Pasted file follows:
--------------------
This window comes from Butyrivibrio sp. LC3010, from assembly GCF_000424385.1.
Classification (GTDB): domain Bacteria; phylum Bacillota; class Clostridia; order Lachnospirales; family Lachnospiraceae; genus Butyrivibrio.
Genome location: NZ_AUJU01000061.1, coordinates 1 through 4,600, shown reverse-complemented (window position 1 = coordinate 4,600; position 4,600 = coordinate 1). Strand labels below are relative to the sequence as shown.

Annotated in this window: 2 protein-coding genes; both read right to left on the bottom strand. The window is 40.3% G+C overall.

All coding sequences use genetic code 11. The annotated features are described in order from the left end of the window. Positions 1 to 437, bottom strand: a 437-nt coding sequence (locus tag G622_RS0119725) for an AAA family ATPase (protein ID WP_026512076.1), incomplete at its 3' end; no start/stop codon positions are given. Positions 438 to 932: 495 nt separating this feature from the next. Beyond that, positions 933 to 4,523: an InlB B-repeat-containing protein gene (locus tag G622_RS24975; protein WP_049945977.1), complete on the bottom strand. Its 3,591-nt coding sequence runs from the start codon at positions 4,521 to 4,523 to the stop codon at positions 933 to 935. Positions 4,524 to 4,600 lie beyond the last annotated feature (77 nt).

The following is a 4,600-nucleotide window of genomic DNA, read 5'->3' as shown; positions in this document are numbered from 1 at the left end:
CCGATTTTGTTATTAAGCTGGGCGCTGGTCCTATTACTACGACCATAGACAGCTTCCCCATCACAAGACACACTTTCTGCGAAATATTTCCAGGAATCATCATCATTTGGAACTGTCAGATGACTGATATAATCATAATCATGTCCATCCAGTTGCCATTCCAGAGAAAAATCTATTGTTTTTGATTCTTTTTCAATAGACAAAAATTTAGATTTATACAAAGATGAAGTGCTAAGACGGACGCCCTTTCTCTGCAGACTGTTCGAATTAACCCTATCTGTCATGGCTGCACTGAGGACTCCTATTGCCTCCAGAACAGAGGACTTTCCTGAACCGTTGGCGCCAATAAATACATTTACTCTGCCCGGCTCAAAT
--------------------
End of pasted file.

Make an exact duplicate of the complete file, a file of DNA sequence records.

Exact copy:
This window comes from Butyrivibrio sp. LC3010, from assembly GCF_000424385.1.
Classification (GTDB): domain Bacteria; phylum Bacillota; class Clostridia; order Lachnospirales; family Lachnospiraceae; genus Butyrivibrio.
Genome location: NZ_AUJU01000061.1, coordinates 1 through 4,600, shown reverse-complemented (window position 1 = coordinate 4,600; position 4,600 = coordinate 1). Strand labels below are relative to the sequence as shown.

Annotated in this window: 2 protein-coding genes; both read right to left on the bottom strand. The window is 40.3% G+C overall.

All coding sequences use genetic code 11. The annotated features are described in order from the left end of the window. Positions 1 to 437, bottom strand: a 437-nt coding sequence (locus tag G622_RS0119725) for an AAA family ATPase (protein ID WP_026512076.1), incomplete at its 3' end; no start/stop codon positions are given. Positions 438 to 932: 495 nt separating this feature from the next. Beyond that, positions 933 to 4,523: an InlB B-repeat-containing protein gene (locus tag G622_RS24975; protein WP_049945977.1), complete on the bottom strand. Its 3,591-nt coding sequence runs from the start codon at positions 4,521 to 4,523 to the stop codon at positions 933 to 935. Positions 4,524 to 4,600 lie beyond the last annotated feature (77 nt).

The following is a 4,600-nucleotide window of genomic DNA, read 5'->3' as shown; positions in this document are numbered from 1 at the left end:
CCGATTTTGTTATTAAGCTGGGCGCTGGTCCTATTACTACGACCATAGACAGCTTCCCCATCACAAGACACACTTTCTGCGAAATATTTCCAGGAATCATCATCATTTGGAACTGTCAGATGACTGATATAATCATAATCATGTCCATCCAGTTGCCATTCCAGAGAAAAATCTATTGTTTTTGATTCTTTTTCAATAGACAAAAATTTAGATTTATACAAAGATGAAGTGCTAAGACGGACGCCCTTTCTCTGCAGACTGTTCGAATTAACCCTATCTGTCATGGCTGCACTGAGGACTCCTATTGCCTCCAGAACAGAGGACTTTCCTGAACCGTTGGCGCCAATAAATACATTTACTCTGCCCGGCTCAAAT